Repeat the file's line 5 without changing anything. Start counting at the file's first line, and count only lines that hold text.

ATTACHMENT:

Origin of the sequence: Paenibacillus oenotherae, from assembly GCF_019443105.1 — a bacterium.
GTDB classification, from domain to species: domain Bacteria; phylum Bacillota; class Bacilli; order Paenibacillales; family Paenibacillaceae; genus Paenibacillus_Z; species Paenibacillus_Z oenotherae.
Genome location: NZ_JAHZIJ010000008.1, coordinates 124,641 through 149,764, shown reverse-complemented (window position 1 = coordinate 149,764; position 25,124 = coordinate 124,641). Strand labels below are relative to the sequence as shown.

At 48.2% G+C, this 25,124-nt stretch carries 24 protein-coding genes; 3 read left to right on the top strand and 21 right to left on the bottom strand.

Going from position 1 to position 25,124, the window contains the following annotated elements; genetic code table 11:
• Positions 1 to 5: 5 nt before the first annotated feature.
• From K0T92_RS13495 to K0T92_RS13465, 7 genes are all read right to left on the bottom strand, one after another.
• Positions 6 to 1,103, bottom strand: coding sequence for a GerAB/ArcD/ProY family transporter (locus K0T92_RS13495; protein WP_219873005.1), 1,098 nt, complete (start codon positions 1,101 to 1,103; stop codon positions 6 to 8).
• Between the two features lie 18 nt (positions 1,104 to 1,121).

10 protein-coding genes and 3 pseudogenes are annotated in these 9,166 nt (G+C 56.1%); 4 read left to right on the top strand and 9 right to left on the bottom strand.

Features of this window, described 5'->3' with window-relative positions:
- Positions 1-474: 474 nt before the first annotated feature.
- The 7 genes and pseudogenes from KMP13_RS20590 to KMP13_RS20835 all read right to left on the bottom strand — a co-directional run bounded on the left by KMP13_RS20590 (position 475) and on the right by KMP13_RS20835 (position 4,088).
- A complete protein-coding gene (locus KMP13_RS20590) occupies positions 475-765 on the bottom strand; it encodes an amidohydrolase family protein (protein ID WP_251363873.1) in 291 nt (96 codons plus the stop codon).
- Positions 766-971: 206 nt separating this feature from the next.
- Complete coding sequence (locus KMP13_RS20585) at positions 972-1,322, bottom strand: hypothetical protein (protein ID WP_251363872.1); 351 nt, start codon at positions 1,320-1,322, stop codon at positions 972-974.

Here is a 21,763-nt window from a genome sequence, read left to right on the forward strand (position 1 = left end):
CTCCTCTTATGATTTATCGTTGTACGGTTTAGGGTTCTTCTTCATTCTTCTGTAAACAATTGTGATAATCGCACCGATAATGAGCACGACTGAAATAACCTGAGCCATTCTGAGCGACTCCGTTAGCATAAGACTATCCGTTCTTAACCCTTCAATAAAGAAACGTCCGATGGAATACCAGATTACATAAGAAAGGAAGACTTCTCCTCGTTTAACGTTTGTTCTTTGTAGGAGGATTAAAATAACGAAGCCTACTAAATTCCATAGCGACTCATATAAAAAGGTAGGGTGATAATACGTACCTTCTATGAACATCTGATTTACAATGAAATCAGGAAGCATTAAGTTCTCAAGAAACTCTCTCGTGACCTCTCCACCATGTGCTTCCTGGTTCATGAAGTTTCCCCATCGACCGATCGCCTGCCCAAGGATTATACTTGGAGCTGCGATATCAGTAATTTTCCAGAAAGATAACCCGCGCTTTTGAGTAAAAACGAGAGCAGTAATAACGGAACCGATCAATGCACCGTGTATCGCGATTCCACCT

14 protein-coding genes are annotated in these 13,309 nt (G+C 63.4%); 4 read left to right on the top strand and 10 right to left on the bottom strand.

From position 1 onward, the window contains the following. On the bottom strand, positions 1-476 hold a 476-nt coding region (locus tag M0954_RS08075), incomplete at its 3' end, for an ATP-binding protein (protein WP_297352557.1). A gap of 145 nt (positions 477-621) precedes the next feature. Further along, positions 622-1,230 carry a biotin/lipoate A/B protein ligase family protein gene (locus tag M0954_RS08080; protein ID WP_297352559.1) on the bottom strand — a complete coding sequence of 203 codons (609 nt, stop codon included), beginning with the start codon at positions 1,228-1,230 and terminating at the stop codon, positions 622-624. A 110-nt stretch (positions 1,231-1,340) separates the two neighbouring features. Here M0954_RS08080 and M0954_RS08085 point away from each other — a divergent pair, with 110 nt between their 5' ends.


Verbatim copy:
Going from position 1 to position 25,124, the window contains the following annotated elements; genetic code table 11: